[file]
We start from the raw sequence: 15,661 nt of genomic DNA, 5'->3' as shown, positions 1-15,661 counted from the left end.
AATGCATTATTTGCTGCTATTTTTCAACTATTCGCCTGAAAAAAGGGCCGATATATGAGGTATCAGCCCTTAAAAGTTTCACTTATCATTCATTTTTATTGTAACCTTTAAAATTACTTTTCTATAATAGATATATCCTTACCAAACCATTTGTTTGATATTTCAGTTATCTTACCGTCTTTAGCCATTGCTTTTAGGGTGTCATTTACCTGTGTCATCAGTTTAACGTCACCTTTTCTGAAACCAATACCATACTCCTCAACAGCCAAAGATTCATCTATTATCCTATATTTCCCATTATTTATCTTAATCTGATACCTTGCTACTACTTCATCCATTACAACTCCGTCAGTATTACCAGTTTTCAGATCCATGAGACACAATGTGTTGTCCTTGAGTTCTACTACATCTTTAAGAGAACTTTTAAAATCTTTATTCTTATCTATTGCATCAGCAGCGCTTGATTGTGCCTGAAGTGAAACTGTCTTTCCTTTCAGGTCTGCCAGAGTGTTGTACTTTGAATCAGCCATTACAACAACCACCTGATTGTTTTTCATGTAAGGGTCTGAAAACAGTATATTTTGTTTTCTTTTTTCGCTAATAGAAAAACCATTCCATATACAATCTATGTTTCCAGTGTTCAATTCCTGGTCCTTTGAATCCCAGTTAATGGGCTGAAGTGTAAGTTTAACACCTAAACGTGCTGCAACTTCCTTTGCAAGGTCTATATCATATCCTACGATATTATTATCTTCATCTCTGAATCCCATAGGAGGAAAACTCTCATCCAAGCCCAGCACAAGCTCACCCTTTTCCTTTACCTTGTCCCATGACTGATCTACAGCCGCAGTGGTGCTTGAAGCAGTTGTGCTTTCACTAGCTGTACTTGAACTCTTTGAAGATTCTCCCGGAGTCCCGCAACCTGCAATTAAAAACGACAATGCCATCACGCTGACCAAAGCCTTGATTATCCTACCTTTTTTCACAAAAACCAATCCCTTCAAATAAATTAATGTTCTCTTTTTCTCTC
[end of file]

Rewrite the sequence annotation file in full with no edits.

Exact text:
We start from the raw sequence: 15,661 nt of genomic DNA, 5'->3' as shown, positions 1-15,661 counted from the left end.
AATGCATTATTTGCTGCTATTTTTCAACTATTCGCCTGAAAAAAGGGCCGATATATGAGGTATCAGCCCTTAAAAGTTTCACTTATCATTCATTTTTATTGTAACCTTTAAAATTACTTTTCTATAATAGATATATCCTTACCAAACCATTTGTTTGATATTTCAGTTATCTTACCGTCTTTAGCCATTGCTTTTAGGGTGTCATTTACCTGTGTCATCAGTTTAACGTCACCTTTTCTGAAACCAATACCATACTCCTCAACAGCCAAAGATTCATCTATTATCCTATATTTCCCATTATTTATCTTAATCTGATACCTTGCTACTACTTCATCCATTACAACTCCGTCAGTATTACCAGTTTTCAGATCCATGAGACACAATGTGTTGTCCTTGAGTTCTACTACATCTTTAAGAGAACTTTTAAAATCTTTATTCTTATCTATTGCATCAGCAGCGCTTGATTGTGCCTGAAGTGAAACTGTCTTTCCTTTCAGGTCTGCCAGAGTGTTGTACTTTGAATCAGCCATTACAACAACCACCTGATTGTTTTTCATGTAAGGGTCTGAAAACAGTATATTTTGTTTTCTTTTTTCGCTAATAGAAAAACCATTCCATATACAATCTATGTTTCCAGTGTTCAATTCCTGGTCCTTTGAATCCCAGTTAATGGGCTGAAGTGTAAGTTTAACACCTAAACGTGCTGCAACTTCCTTTGCAAGGTCTATATCATATCCTACGATATTATTATCTTCATCTCTGAATCCCATAGGAGGAAAACTCTCATCCAAGCCCAGCACAAGCTCACCCTTTTCCTTTACCTTGTCCCATGACTGATCTACAGCCGCAGTGGTGCTTGAAGCAGTTGTGCTTTCACTAGCTGTACTTGAACTCTTTGAAGATTCTCCCGGAGTCCCGCAACCTGCAATTAAAAACGACAATGCCATCACGCTGACCAAAGCCTTGATTATCCTACCTTTTTTCACAAAAACCAATCCCTTCAAATAAATTAATGTTCTCTTTTTCTCTC